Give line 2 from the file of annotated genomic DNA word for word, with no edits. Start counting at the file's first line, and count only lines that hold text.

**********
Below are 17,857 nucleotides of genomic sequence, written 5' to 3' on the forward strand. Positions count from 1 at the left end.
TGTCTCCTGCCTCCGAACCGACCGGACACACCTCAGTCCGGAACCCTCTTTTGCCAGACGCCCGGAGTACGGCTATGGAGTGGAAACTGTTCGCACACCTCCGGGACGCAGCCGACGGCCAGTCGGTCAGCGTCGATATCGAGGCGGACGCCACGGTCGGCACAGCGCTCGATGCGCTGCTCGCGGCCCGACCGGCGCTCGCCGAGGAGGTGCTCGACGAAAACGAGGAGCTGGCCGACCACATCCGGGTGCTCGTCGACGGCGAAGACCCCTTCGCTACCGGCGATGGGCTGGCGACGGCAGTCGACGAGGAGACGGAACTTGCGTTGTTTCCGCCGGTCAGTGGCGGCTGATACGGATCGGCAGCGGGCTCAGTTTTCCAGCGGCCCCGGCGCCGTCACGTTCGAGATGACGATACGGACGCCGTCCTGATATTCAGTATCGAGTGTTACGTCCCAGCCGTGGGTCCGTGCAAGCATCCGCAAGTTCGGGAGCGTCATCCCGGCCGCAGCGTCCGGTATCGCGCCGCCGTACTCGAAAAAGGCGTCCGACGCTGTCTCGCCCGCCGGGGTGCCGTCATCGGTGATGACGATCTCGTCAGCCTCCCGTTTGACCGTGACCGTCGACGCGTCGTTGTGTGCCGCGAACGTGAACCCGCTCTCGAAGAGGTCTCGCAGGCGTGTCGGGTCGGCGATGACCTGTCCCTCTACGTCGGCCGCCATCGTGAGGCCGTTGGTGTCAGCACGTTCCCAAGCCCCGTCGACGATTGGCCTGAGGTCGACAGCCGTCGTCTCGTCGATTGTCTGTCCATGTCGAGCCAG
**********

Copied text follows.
TGTCTCCTGCCTCCGAACCGACCGGACACACCTCAGTCCGGAACCCTCTTTTGCCAGACGCCCGGAGTACGGCTATGGAGTGGAAACTGTTCGCACACCTCCGGGACGCAGCCGACGGCCAGTCGGTCAGCGTCGATATCGAGGCGGACGCCACGGTCGGCACAGCGCTCGATGCGCTGCTCGCGGCCCGACCGGCGCTCGCCGAGGAGGTGCTCGACGAAAACGAGGAGCTGGCCGACCACATCCGGGTGCTCGTCGACGGCGAAGACCCCTTCGCTACCGGCGATGGGCTGGCGACGGCAGTCGACGAGGAGACGGAACTTGCGTTGTTTCCGCCGGTCAGTGGCGGCTGATACGGATCGGCAGCGGGCTCAGTTTTCCAGCGGCCCCGGCGCCGTCACGTTCGAGATGACGATACGGACGCCGTCCTGATATTCAGTATCGAGTGTTACGTCCCAGCCGTGGGTCCGTGCAAGCATCCGCAAGTTCGGGAGCGTCATCCCGGCCGCAGCGTCCGGTATCGCGCCGCCGTACTCGAAAAAGGCGTCCGACGCTGTCTCGCCCGCCGGGGTGCCGTCATCGGTGATGACGATCTCGTCAGCCTCCCGTTTGACCGTGACCGTCGACGCGTCGTTGTGTGCCGCGAACGTGAACCCGCTCTCGAAGAGGTCTCGCAGGCGTGTCGGGTCGGCGATGACCTGTCCCTCTACGTCGGCCGCCATCGTGAGGCCGTTGGTGTCAGCACGTTCCCAAGCCCCGTCGACGATTGGCCTGAGGTCGACAGCCGTCGTCTCGTCGATTGTCTGTCCATGTCGAGCCAG